Beyond the elitist discourse
by Jesse Hove
It doesn’t matter if you have specialized in the finer points of philosophy, a holy text or are a resident expert in everything Star Wars. Those who have studied a topic to a level of elite knowledge seem to almost inevitably find themselves in semantic debates virtually no one else cares about. Is there such thing as free will? Are the bread and wine in the Christian tradition the actual body and blood of Christ? When coming out of hyperspace, how far away should you safely position yourself from the destined star system?
In the 11th century, Muslim theologian Ghazali found himself surrounded by what he perceived to be meaningless theological debates around the finer points of Islam’s beliefs. The theologians spent day and night trying to falsify the positions of their opponents. After all, what could be more praiseworthy than exposing heretics and defending true doctrine?
But they were missing the point. The truth of Islam, for Ghazali, should manifest deep in the heart of the community. Before critical enlightenment thinkers like Descartes and Hume even existed, Ghazali rightly suggested that true religion cannot merely be broken down into rationalized definitions.
In the Christian tradition and western society, the Bible has been poked and prodded with rationalization and historical contextualization to the Nth degree. From academic arguments of historical credibility, to just about every argument imaginable, the Bible has been used to try to support position after position. But these words were meant to go beyond historical arguments and political discourse; they were meant to penetrate our soul. They were meant to show us that the goodness of God is all around us. Each page surprises us and draws us into a spiritual reality beyond our own rationalization. We are pulled into participation with God. These are not words that are meant to be forced upon us for a grudging and painful memorization. They are meant to be eaten, chewed and gnawed on as they form our soul.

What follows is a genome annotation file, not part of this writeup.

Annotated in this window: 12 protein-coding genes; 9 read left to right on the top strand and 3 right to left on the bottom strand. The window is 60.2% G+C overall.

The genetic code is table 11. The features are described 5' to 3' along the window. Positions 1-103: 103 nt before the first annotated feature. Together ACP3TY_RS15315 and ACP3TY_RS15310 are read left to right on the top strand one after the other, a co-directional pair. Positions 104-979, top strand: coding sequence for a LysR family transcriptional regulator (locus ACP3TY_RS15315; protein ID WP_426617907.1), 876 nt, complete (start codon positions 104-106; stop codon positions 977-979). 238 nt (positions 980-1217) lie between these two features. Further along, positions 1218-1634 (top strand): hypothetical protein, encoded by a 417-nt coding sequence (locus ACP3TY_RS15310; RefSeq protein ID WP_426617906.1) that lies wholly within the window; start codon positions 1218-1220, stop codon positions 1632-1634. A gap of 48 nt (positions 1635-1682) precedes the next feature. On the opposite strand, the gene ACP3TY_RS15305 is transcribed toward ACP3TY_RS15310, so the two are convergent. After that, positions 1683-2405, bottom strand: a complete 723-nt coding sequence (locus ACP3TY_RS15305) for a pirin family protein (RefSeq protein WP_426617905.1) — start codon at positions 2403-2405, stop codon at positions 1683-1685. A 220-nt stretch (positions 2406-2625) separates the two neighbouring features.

Take for example the Qur’an. The Qur’an is commonly misunderstood in the West as something that can be translated into English and then read in the same way you read your local sports page, or favourite magazine column. But even an armchair curiosity in the Arabic to English translation of the Qur’an shows why Muslims insist that a true reading can only be in the original Arabic.
If you take, for example, the opening passage and Islamic Lord’s Prayer, it is just 29 words in Arabic, but anywhere from 65-72 in English translation, and the more you add, the more meaning seems to go missing. The Arabic has a poetic, almost rhythmic quality that speaks to the oral recitation of the text. It sends shivers down my spine when it is chanted out loud, and begs to be felt more tha analized. When I hike into the Rocky Mountains and see water and light trickle down the mountainside into vast green, I feel surrounded by and connected to the Qur’an’s understanding of paradise, described as “gardens watered by running streams.”
The danger in how we read these texts is that they can be twisted into propaganda or reduced to mere data. We shut out their organic life, and try and control them for the sake of our own agenda and profit.